Seattle's Child

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kids and masks

Olympia doesn't seem too unhappy about wearing a mask. If your kids are struggling, here's some advice from a pediatrician. (Photo by Kim Love)

Getting kids to wear masks: tips from a doctor

If you can't get them excited, go for tolerance. Good luck!

If you are a parent of a young child during the pandemic, you know firsthand how hard it can be to explain what is going on and why your child must wear a face covering when in public places or around people outside of your household. I’m sure many of you have felt like giving up on having your little ones mask up.

As a parent myself, I recognize that teaching children the importance of wearing a mask has its challenges. Still, I’m here to tell you that even if your child is struggling with this new directive, you can do it! It’s just going to take time and persistence.

Current CDC guidelines state that anyone able to wear a mask, excluding children under 12 months of age, should do so in order to keep each other safe. Those 1 to 2 years of age should be closely monitored as they may be too young to remove their own mask if they have difficulty breathing.

As a mother and a physician who sees many parents struggling when it comes to teaching their young children why and how to wear their masks, I’ve come up with a few teaching methods for getting kids to wear masks:

kids and masks

Excited? That might be overstating it.

Get them excited about it.

I’ve found that kids respond well to masks featuring their favorite cartoon characters or other designs that excite them. By providing your child with different choices in terms of the color, shapes, styles and features on the mask, you can turn something that is foreign and uncomfortable into something exciting and actually fun. Many children love to look like Spiderman or Minnie Mouse; if their mask gives them an opportunity to “become” their favorite characters, your child is more likely to wear it. Parents should also express their own enthusiasm for masking up when around their kids to serve as an example that hopefully gets followed.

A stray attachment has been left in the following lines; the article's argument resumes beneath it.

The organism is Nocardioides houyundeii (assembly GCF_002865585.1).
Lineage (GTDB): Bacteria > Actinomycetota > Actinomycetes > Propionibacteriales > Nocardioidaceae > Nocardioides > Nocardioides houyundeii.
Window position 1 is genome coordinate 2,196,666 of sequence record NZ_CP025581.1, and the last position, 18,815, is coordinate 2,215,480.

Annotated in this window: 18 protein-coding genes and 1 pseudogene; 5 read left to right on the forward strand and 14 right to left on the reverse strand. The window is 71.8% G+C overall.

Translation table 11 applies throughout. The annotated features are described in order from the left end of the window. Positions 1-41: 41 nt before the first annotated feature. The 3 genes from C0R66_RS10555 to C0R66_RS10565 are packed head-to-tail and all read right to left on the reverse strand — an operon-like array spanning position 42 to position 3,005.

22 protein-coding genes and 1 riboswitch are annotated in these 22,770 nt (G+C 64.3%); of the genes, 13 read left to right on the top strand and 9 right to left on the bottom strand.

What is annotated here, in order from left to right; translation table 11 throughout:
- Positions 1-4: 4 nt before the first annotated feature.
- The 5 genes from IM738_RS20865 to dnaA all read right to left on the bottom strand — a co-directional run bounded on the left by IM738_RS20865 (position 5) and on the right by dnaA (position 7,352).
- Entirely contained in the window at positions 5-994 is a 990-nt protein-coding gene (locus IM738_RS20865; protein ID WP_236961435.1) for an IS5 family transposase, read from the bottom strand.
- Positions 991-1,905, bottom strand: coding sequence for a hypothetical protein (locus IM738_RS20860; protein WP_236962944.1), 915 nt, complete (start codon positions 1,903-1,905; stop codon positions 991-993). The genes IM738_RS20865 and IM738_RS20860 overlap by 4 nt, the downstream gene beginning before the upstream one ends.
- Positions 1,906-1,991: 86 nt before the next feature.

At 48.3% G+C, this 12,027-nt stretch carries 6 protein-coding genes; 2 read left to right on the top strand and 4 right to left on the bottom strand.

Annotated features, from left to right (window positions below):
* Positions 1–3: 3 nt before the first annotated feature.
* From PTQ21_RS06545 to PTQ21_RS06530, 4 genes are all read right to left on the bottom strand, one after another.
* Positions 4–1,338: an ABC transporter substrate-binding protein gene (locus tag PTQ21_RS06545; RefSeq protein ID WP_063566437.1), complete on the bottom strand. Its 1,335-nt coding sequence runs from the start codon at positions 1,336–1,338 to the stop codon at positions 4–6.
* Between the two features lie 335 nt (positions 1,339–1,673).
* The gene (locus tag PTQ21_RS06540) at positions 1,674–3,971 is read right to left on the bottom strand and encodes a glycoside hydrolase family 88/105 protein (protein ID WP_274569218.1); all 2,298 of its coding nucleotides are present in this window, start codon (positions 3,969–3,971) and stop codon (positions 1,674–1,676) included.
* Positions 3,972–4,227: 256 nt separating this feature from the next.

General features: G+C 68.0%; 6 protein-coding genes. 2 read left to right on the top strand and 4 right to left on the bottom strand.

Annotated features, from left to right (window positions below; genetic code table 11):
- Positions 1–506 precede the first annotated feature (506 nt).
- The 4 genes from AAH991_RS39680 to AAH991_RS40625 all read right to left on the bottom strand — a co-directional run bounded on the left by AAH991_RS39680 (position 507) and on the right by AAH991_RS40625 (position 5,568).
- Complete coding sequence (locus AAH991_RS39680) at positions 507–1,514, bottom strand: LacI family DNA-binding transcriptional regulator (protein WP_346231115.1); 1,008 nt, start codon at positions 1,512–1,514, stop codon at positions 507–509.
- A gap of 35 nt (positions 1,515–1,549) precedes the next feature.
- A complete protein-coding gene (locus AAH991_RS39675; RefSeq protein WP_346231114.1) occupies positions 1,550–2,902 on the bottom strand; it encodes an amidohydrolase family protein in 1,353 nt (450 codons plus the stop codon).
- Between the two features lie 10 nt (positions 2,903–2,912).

Take mask-wearing in steps.

I’m hearing from many parents that their child is willing to try on the mask, but that they can only keep it on for a few seconds before they get bored and take it off. Parents should take the time to work with their child on wearing a mask for short periods of time to start and then graduate to longer periods of mask wearing. Try doing a countdown with your kids, distract them by playing their favorite video or giving them their favorite toy. Provide praise and positive attention when they keep the mask on. Do this until your child is able to keep the mask on for the time needed to run an errand in public or other activities you’d like to enjoy with your family.

Read stories with your child that include mask-wearing characters.

For children who are having a really hard time tolerating wearing a mask, consider reading books to them about the topic. Book characters might go into the steps of putting on a mask or its importance to protect one’s health and those around them. Hearing and seeing these behaviors in a child-friendly format might resonate with your child, helping them better understand why mask-wearing is so important.

Don’t give up on getting kids to wear masks!

It will take time to get your child used to wearing a mask. Continue to employ these steps and your efforts will pay off. If your child is still having trouble after trying some of the advice above, and you absolutely have to leave your home, you might consider a face shield. Although a mask is the best way to keep your child and others safe, a face shield is a good option for parents of kids who might be more sensitive to touch or having things touching their faces. In these cases, a shield can be a good introduction in teaching your child to wear a mask later on.

Good luck – and wear a mask WA!

Related: More COVID-19 coverage in Seattle’s Child

 

 

About the Author

Rebecca Partridge

Rebecca Partridge, MD is a pediatrics specialist at Virginia Mason Issaquah Medical Center. Dr. Partridge is board certified by the American Board of Pediatrics. Her medical interests includes general pediatrics, Down syndrome and emergency pediatrics.